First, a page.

Dymchurch is a small coastal village in Kent on the edge of the Romney Marsh. Today it is best known as a seaside resort with a beautiful sandy beach. However in 1677 it was beter known as the centre for smuggling. Because of the villagers nocturnal smuggling activities they were give the nickname of 'Owlers.'
The origins of this name are unkonwn.It could possibly have been given because the smugglers conducted their activity at night. Maybe they communicated warnings to their group members by imitating an owl's hoot. There was also a crime against the public trade of 'transporting wool or sheep out of the Kingdom.' Again the offenders normally carried this out at night, so Owlers could also refer to this.
The writer, Parliamentarian and social blogger of his day, Narcissus Luttrell's report (in his diary) of 1699 was one of the first documents to use this term. The diary is also a record of major events in Parliament, diplomacy and the arts.
Pirates and smugglers may well have used a 'slang or cant language' and codes to confuse outsiders. An example is the word 'pad' which was said to be slang used by smugglers, highwaymen and footpads, to mean 'highway.' To test your skill at cracking a lost treasure code click here
The artwork for The Shellies story CD has arrived. The cd and download will be available from the 1st of April. The adventure tells how a young girl (Sally) meets The Shellies and joins in the fun on the Beach Full of Stories. 7 new songs are featured.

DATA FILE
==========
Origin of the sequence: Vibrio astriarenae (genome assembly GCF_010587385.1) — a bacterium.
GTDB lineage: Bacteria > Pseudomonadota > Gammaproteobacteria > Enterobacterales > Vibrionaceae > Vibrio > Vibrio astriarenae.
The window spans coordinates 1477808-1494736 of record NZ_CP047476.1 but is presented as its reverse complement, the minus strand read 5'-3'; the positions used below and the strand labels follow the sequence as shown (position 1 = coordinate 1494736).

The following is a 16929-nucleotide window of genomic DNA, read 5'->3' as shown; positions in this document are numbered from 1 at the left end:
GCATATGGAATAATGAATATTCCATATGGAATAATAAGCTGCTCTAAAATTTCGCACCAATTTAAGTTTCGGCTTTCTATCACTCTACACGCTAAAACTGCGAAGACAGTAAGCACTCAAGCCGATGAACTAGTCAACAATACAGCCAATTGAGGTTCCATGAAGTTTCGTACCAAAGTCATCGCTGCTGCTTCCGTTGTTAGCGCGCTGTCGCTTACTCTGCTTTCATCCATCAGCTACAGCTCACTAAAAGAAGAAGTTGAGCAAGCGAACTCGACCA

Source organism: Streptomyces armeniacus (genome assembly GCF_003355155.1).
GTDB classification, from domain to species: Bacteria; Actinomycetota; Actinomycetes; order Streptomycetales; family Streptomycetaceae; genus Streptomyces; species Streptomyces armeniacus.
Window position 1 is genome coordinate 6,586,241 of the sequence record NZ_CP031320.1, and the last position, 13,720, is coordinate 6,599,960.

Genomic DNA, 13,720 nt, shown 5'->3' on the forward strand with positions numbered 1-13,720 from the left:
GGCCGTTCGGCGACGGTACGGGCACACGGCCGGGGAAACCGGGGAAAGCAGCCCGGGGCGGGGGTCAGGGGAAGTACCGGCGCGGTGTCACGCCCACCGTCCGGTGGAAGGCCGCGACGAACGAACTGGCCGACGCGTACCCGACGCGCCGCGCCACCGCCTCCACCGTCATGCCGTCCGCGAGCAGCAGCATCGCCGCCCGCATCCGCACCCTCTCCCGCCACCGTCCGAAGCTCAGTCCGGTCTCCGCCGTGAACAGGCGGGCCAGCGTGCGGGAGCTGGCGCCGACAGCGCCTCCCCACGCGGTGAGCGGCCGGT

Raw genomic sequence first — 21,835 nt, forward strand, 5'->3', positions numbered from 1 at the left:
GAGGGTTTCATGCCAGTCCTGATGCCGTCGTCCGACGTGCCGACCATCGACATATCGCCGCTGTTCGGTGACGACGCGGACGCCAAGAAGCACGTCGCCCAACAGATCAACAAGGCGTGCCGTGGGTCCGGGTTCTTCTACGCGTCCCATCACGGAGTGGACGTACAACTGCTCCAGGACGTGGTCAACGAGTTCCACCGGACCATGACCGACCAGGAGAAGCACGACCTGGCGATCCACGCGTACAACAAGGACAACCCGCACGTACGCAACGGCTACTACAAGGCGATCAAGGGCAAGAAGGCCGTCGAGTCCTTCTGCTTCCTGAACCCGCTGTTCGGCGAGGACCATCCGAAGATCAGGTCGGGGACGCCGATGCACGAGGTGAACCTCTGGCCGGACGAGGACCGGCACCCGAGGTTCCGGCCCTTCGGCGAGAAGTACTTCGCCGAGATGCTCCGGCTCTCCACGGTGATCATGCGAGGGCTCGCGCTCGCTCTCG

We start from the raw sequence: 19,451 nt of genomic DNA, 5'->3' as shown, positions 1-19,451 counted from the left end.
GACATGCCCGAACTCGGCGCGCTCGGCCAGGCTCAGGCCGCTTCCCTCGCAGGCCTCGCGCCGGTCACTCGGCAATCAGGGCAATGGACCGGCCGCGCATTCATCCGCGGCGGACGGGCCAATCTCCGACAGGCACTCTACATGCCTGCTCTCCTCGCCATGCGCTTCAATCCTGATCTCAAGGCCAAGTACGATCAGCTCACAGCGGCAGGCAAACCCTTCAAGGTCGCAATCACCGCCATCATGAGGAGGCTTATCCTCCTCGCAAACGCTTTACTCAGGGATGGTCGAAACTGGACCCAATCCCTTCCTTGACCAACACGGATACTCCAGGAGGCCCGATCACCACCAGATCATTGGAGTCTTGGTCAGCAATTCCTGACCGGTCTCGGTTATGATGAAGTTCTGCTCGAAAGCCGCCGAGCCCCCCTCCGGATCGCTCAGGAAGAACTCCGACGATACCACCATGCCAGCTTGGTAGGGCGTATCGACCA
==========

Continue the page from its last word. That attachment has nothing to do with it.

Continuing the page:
Tradition tells of a duck seen swimming along a stream and entering a hole in a ruin at Peasholm. Upon investigation, the observers found an underground passage which connected the ruin to buildings near to St. Mary’s church. After discovering the secret passage, the hole was closed.
Peasholm is part of Scarborough on the Yorkshire Coast. The old ruin was thought to be either some kind of fortification or a building belonging to the monks of Scarborough.
Click here to play part of the traditional song 'Scarborough Fair' on our Musical Balloons
Find the letters hidden in the picture below, re-arrange them to form a word. To assist we will post clues every few days. Your first clue is.
Clue 1: Sometimes these can be seen in cities and also at the coast.
Clue 2: These can be built out of stone.
Clue 3: There are 2 vowels in this word.
Clue 4: Sometimes you can build these out of sand
Authors Ian and Marie.